|Chassis: 0226 AT|
During Alberto Ascari's short racing career, lasting from 1948 to 1955, he became Formula One World Champion on two occasions, in 1953 and 1953. He won nine consecutive races on his way to the 1952 title. Another accomplishment for Ascari during this time was finishing second in Mexico's La Carrera Panamericana in 1951, teamed with Luigi Villoresi in the second of two factory Ferrari 212 Inter Berlinettas. The eight stage course covered 2,096 miles on perilous roads that, at times, were extremely difficult to traverse. When they crossed the finish line, they were a mere eight minutes behind the winners, Piero Taruffi and Luigi Chinetti. Ferrari had achieved a one-two finish, ahead of 33 American sedans, with varying degrees of factory support.
The 1952 La Carrera Panamericana race had two classes, sports and stock. There were 26 cars entered in the European sports-car category, and four of those were Ferrari's. Mercedes brought two 300 SL Gullwing coupes and a roadster, and there were entries from Jaguar, Gordini, Lancia and Porsche.
The factory Ferrari cars were named 'Mexico' for the event. The design was courtesy of Giovanni Michelotti for Vignale, who gave the cars a 77.5-inch hood (one of the longest ever seen on a Ferrari), and unique fenders that extended beyond the oval grille. They had a small-diameter Tuboscossia chassis, a Lampredi-designed 4.1-liter V12 that offered 280 horsepower, and constructed with as much lightweight material as possible. They had a top speed of 174 mph and could race from zero-to-sixty mph in six seconds.
The drivers selected to pilot the Ferraris included Alberto Ascari/Giuseppi Scotuzzi, Franco Cornacchia/Luigi Villoresi and Luigi Chinetti/Jean Lucas. Giovanni Bracco was given a lighter 250 MM Berlinetta and American Bill Spear was given a 340 Mexico barchetta, which did not start the race.
This example, chassis number 0226 AT, is a matching-numbers original example that was originally sold by Luigi Chinetti to Allen Guibertson of Dallas, Texas for $14,500. Chinetti also arranged for Ferrari team drivers Ascari and Scotuzzi to race the car in the 1952 Carrera Panamericana. Ascari started in 14th place and by the 50-mile mark, had moved into sixth. He continued the race as a very aggressive pace, especially considering this was a very dangerous event, and claimed many lives. His race came to a close when he lost control over loose stones, causing him to collide with a rocky ledge. The car driven by Chinetti/Jean Lucas finished third for Ferrari. From the 92 starters, there were only 39 finishers.
Chassis number 0226 AT was shipped back to Ferrari and Vignale for repairs, then returned to Guibertson in Dallas in the spring of 1953. The car was sold to A.V. Dayton, who entered it in the July 4th SCCA race at Offut Air Force Base in Omaha, Nebraska, driven by Carroll Shelby and Jack McAfee, who finished second. On October 25th, Dayton entered the car in the Sowega SCCA races in Atlanta, Georgia, where it was driven by Mr. Duncan. Unfortunately, it was sidelined due to electrical problems. Dayton sold the car back to Chinetti before the end of the year.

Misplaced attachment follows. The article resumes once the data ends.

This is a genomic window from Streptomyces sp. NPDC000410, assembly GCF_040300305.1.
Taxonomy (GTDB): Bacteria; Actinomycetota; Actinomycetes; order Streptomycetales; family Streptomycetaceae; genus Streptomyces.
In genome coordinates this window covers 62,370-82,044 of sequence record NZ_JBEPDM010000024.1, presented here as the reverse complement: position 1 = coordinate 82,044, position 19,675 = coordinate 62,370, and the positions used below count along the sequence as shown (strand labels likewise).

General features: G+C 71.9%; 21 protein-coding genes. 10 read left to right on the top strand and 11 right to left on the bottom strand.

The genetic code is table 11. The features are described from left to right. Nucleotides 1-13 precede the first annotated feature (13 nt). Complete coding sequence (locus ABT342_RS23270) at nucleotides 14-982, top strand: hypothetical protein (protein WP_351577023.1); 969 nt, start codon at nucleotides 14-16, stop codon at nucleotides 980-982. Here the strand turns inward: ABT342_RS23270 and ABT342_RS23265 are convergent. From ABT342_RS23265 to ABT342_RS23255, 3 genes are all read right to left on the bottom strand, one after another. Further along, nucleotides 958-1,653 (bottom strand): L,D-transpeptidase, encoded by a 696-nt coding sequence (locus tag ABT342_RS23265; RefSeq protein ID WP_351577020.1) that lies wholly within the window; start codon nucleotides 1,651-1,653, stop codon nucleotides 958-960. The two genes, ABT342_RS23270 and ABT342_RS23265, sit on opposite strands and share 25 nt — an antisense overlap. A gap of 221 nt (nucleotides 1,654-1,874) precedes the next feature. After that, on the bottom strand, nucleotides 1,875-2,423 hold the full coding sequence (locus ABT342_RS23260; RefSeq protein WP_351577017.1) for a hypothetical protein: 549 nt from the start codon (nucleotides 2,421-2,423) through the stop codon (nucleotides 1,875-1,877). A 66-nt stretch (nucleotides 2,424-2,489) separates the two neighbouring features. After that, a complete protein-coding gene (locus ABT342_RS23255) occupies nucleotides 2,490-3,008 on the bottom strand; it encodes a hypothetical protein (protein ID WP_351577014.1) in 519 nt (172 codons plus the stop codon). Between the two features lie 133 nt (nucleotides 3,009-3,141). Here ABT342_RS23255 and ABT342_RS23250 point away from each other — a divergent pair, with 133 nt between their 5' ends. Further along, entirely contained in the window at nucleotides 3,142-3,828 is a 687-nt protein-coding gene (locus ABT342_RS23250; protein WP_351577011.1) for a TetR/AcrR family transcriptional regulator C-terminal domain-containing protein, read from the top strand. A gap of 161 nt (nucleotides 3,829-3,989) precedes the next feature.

The car would trade hands on several occasions over the rest of the decade. Richard Londergan purchased the car in the late 1950s and put it on display at the 1958 Detroit Auto Show. It was sold a year later to General Motors designer and Ferrari Club of America co-founder Larry Nicklin of Indiana. At the time, Mr. Nicklin also owned the sister car, chassis number 0224 AT. Mr. Nicklin retained 0226 AT for a decade before selling it to Art Jacobs of Mineola, New York in 1969. A year later, the car was sold to Theodore Pratt in New York City. Five years later, it was purchased by David Carroll of Boston, Massachusetts, who kept it for another ten years.
In 1985, the car was sold to J. Willard Marriott Jr. of Chevy Chase, Maryland, who commissioned a ground-up, three-year restoration. It was restored to its correct 1952 Carrera Panamericana specification and livery. Upon complete, the car won the 1988 Ferrari Club of America's Concours at Elk Hart Lake, Wisconsin and also the Phil Hill Award for Best Competition Car. In 1989, it won the Honorary Chairman Award at the Ferrari National Meet at Lake Lanier Island, Georgia. It also won the Peter Helck Award for Best Race Car at the Meadow Brook Concours d'Elegance in Michigan. It earned a Best in Class award at the Pebble Beach Concours d'Elegance in Monterey, California.
In November of 1997, the car was sold to Carlos Monteverde in London. Mr. Monteverde kept the car for two years, selling it to the current owner in 199. Since then, it has competed in the Colorado Grand in 2001 and 2007 and raced in the Monterey Historic Races in 2002, 2005 and 2006. In 2007, the car was shown at the Pebble beach Concours d'Elegance in the Ferrari Competition class for exhibition only.
In 2011, the car was offered for sale the Monterey, CA auction presented by RM Auctions. As bidding came to a close, the car had been sold for the sum of $3,685,000 including buyer's premium.By Daniel Vaughan | Oct 2011